Cat Myths, Debunked!

By Allison Habetz, CVPM, Lafayette Veterinary Care Center

As a long standing and proud cat lady, I’ve been itching to set the record straight and dispel some common cat myths that have gone on too long! Cat lovers and advocates rejoice! Skeptical about cats or think you’ve missed the essence of the ‘hype’ on cats somewhere along the line? Read on!

Myth #1: Cats love you less than dogs.
Not True! Cat owners already know that there’s no truth to this rumor. Cats are not small dogs, and they do typically have different mentalities than the selfless Golden Retrievers of the world. However, cats are incredibly faithful and affectionate to their owners and care givers. Some cats have even been known as heroes, saving the lives of other pets and people. With that said, I just count on mine to greet me at the door and meet me for late night cuddles.

Myth #2: Cats are self-maintaining and don’t need veterinary care.
Au Contraire! Like many other species, cats are masters at masking their illnesses as a natural defense mechanism. Routine examinations to screen for underlying illnesses, routine vaccinations, and preventative care, just a dogs receive, is still recommended for both indoor and outdoor cats alike to ensure they lead a long and healthy life.

Myth #3: Cat always land on their feet
Not always. Cats do have a remarkable ability to control their bodies in mid-air and shift their balance. Usually they will manage to land with their feet on the ground, but not always.

Myth #4: Pregnant women should not own cats & definitely should not clean litter boxes.
Let clear this up. Some cats can be infected with a disease called toxoplasmosis, which occasionally can be spread to humans through the cat’s feces (usually during litterbox handling) causing serious problems in unborn babies. Many obstetricians will support that if screening tests in the household cat for toxoplasmosis are negative that cleaning the litter box can be safe during pregnancy. Moms-to-be, you can also simply sub this out to someone else and continue mothering your cat while you wait for your baby.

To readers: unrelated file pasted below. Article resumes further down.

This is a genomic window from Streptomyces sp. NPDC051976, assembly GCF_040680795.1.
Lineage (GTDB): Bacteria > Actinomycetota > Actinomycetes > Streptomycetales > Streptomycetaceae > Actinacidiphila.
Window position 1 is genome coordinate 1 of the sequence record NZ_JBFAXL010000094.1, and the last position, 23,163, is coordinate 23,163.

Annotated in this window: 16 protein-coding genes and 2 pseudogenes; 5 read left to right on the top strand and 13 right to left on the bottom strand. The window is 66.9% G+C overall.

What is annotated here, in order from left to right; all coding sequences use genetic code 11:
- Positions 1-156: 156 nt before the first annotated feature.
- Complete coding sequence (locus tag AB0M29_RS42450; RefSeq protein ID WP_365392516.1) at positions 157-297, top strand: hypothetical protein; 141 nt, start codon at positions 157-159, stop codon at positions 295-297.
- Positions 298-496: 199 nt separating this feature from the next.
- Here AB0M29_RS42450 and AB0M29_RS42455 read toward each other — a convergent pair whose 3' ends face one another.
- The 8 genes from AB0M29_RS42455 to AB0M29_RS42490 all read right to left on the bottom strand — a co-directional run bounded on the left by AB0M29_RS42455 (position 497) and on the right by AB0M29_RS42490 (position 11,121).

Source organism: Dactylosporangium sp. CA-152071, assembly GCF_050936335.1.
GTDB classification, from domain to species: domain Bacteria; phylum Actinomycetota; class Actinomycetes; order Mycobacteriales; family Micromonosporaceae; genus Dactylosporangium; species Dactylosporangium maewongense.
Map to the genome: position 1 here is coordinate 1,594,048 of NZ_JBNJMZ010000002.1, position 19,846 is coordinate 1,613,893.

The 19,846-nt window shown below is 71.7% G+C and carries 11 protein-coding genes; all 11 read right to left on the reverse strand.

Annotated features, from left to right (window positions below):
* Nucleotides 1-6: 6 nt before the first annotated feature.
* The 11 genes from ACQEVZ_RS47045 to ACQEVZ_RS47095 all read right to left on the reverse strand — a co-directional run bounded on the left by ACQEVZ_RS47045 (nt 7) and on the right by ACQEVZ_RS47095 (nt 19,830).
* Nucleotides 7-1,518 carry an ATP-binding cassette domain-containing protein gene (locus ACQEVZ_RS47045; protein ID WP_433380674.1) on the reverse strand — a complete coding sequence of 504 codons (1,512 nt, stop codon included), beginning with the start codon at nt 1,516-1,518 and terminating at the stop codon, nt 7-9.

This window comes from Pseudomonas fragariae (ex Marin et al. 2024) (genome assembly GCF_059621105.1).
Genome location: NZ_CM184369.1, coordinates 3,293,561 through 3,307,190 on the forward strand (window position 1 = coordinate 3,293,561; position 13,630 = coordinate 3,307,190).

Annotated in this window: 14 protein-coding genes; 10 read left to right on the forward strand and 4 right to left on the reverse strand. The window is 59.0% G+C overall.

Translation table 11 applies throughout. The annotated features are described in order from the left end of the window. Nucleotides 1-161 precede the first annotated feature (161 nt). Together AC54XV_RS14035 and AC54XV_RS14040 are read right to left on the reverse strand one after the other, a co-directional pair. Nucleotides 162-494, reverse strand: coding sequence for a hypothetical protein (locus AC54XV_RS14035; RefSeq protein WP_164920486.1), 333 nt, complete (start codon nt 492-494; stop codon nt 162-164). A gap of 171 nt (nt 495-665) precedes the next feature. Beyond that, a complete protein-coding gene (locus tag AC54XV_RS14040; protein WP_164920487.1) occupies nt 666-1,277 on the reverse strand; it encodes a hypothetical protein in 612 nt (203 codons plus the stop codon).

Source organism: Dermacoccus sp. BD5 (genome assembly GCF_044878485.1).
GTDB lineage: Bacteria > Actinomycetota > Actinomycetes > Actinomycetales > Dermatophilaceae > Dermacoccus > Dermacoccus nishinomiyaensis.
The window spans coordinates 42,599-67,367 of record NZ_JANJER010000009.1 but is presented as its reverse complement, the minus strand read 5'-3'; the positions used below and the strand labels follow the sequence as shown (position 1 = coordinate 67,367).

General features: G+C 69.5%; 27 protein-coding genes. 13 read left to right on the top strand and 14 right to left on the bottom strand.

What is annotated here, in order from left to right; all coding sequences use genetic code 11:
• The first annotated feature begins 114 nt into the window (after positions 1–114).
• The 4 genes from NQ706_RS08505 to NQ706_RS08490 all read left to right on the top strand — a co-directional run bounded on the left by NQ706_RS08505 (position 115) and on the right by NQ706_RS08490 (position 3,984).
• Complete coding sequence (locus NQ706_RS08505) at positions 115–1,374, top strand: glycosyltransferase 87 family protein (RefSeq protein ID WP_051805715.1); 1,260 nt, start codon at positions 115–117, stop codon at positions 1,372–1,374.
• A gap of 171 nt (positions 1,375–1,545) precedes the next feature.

Myth #5: Cats cannot be trained
Cats can be trained! Teaching your cat to do certain things can ultimately strengthen the bond between you and your feline friend. Although slightly more challenging than training a dog, cats are smart and food motivated- two of the most important elements in animal training. Many videos and tutorials exist online that can get you started. Give it a try and enjoy!

Myth #6: Cats would lose their sense of balance if they didn’t have whiskers.
Whiskers are not required for balance. Cat’s whiskers typically grow to the width of their body so they can figure out if they can fit through tight spaces safely without getting stuck. Removing or even trimming their whiskers can be painful and can affect their senses.

Myth #7: Male cats pee everywhere.
My own male cat defies this myth; he only eliminates in his litter box — and nowhere else. While male cats get accused of being the guilty pee party, both sexes can spray urine to mark territory, although most never do. Neutering, especially before 6 months, can lessen or eliminate spraying, and other benefits include eliminating the chance of unwanted litters, reducing the risk for cancers, injury due to roaming and disease transmission.

Myth #8: A cat will steal a baby’s breath?
No, cats are not baby killers and are not plotting to injure your sleeping infant. I’ve heard this my whole life as my grandmother, the queen of wives tales (God bless her), did not nurture me to the cat lover I am today. This ridiculous myth probably started because some cats enjoyed curling up next to the warmth of babies.

Myth #9: Cats are solitary creatures.
Although they hunt and prefer to eat alone, cats are enjoy the company of people, other cats and even other house pets. Given the choice, cats will form and live in colonies just for the companionship.

Myth #10: Cats only purr when they are happy.
Although we can’t tell the difference, cats can express different purrs (at different speeds) depending on their mood. Cats can purr during pain, stress, happiness and comfort. This makes purring non descriptive to a human’s naked ear. With that said, it is still heartwarming when they due purr during head scratches and cuddling.

Myth #11: Cat litterbox issues are always a behavior problem and can’t be fixed.
False. False. False! This one hurts my heart as many cats are abandoned over litter box issues that can be reconciled. Inappropriate urination or defecation may be a behavior issue, but is much more commonly linked to a medical issue or caused by stress or anxiety in the home. Either way, start with a visit to your veterinarian. Many people are also able to fix issues in the home by simply adding an additional litter box or changing to a non-scented litter.

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